Animal mix-ups are a strange– and sometimes hilarious– part of wildlife rehabilitation. Here in Chattanooga, we’ve had calls about foxes that turned out to be coyotes, squirrels that were actually raccoons, and my personal favorite: a hawk that couldn’t fly, which was actually somebody’s pet chicken.
Colorado Springs rehabilitators got to deal with a similar mix-up when firefighters responded to a call about a litter of tiny black lab puppies that had been abandoned in a storm drain. The firefighters gently captured the “puppies” and brought them to the humane society, where they were informed that the puppies were actually red foxes.
It’s common for red foxes to be black or dark brown at birth, so it isn’t unusual that these kids looked like puppies to people unfamiliar with wildlife. But it’s also possible that the kits stayed black.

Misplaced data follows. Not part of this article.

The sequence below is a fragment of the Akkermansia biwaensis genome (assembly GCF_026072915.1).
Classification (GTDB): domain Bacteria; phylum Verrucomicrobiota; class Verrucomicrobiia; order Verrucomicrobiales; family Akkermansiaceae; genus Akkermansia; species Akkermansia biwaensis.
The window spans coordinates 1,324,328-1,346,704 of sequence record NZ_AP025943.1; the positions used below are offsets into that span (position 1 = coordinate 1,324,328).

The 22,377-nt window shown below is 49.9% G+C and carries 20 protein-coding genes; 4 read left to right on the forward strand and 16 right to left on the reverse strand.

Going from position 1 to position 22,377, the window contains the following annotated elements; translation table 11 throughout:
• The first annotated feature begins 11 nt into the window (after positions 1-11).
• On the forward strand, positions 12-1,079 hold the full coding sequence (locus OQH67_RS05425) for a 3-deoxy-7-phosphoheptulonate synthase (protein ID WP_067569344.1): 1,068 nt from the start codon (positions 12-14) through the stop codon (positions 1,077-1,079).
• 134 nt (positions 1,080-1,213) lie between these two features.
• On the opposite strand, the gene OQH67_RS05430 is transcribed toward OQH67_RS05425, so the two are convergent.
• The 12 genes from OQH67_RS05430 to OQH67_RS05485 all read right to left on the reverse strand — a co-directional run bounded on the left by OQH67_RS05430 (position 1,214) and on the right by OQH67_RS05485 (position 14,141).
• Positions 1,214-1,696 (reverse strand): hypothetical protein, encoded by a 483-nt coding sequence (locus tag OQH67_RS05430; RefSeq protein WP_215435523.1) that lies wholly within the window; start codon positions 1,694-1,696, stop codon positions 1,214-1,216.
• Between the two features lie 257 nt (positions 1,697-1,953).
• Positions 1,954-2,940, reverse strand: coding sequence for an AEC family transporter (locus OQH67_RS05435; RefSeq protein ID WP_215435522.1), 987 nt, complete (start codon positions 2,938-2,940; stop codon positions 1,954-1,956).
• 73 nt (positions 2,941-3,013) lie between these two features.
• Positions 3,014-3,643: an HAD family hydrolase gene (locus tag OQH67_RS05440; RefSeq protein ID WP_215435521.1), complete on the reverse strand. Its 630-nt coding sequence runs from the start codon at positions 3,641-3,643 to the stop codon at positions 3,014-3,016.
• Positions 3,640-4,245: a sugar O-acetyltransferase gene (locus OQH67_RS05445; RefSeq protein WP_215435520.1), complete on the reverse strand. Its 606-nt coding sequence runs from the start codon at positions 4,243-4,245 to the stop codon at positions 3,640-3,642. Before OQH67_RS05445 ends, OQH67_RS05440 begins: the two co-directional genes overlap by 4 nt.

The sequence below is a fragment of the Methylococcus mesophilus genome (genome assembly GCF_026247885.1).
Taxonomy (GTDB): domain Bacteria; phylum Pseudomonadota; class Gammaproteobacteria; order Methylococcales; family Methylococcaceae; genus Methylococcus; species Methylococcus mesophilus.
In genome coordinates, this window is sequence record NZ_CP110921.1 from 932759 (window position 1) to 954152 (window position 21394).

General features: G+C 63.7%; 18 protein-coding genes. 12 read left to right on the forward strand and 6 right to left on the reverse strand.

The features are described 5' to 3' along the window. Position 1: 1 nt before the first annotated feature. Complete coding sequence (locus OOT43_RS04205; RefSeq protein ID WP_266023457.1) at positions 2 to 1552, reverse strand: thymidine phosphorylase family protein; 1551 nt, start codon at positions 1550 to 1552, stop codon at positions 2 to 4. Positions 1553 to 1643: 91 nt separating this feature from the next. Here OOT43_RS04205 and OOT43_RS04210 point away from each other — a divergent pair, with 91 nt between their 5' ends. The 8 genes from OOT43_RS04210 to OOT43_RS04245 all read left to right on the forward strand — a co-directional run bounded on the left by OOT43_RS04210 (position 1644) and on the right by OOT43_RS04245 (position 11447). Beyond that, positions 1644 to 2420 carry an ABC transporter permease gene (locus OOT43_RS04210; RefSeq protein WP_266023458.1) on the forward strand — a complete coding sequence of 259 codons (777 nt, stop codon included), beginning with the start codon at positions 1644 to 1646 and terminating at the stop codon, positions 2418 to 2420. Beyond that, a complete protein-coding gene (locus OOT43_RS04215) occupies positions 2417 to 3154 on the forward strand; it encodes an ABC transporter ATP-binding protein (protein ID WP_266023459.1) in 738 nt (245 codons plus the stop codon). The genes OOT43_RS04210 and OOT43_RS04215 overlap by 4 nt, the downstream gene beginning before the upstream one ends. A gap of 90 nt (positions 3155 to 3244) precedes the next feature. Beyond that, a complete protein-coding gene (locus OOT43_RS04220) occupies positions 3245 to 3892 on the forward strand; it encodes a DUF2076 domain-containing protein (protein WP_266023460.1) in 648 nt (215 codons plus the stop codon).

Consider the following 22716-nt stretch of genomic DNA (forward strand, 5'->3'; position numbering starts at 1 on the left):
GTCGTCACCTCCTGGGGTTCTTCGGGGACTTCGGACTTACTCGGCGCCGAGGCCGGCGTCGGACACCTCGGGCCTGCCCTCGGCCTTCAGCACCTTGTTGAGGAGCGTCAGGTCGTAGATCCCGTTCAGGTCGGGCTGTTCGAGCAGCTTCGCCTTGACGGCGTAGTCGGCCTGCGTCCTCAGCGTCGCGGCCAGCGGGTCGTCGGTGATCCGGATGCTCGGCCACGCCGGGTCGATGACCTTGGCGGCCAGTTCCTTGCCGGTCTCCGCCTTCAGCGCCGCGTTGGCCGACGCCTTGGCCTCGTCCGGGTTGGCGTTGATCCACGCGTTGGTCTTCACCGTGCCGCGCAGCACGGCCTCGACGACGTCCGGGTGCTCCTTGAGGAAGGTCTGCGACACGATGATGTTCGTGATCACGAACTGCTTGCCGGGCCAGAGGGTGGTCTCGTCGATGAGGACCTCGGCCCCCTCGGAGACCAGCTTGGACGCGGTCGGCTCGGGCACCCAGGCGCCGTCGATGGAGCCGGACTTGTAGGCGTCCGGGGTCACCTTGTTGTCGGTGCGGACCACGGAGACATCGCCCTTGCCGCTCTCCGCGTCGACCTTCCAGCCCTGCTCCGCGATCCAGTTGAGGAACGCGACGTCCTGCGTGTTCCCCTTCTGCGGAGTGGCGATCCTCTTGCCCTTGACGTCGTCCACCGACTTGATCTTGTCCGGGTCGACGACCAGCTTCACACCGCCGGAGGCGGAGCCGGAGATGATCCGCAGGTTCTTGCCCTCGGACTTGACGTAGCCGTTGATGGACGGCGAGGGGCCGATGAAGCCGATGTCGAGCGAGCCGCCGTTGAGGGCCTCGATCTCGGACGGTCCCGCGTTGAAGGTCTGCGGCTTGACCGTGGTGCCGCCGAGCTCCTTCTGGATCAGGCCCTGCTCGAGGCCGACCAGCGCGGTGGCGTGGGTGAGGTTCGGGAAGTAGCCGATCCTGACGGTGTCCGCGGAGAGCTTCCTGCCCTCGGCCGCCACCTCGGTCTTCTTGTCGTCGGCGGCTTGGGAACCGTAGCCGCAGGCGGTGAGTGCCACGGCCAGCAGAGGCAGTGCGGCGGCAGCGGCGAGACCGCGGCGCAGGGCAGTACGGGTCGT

Despite their name, red foxes can be many colors, including melanistic. Melanistic red foxes are black in color with a beautiful silver overcoat. Because of the silver overcoat, they are often referred to as “silver foxes,” but they are the same species as ordinary red foxes.
Unfortunately, only half of the kits– five out of ten– survived their first week of life in captivity. Captured wild animals often succumb to a tragic and complex condition known as , caused by the stress of being taken into captivity. This highlights the importance of never capturing wildlife except in emergencies.
The survivors were, fortunately, cared for by permitted rehabilitators and successfully released to the wild.